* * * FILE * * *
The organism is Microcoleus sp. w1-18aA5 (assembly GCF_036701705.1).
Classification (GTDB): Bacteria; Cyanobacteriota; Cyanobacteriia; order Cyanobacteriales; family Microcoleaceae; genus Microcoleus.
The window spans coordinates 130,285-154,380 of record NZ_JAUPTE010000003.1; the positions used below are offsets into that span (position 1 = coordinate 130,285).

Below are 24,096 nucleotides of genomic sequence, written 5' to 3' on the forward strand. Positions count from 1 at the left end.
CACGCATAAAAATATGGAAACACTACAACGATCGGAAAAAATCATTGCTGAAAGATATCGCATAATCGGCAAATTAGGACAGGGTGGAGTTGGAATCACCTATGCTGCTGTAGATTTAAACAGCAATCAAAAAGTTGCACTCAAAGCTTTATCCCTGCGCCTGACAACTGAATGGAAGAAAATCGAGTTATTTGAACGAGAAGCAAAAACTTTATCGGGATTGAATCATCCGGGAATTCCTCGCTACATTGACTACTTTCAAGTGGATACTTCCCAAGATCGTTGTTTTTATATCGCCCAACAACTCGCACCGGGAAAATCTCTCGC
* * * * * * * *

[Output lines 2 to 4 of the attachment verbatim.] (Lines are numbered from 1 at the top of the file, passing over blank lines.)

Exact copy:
Classification (GTDB): Bacteria; Cyanobacteriota; Cyanobacteriia; order Cyanobacteriales; family Microcoleaceae; genus Microcoleus.
The window spans coordinates 130,285-154,380 of record NZ_JAUPTE010000003.1; the positions used below are offsets into that span (position 1 = coordinate 130,285).

Below are 24,096 nucleotides of genomic sequence, written 5' to 3' on the forward strand. Positions count from 1 at the left end.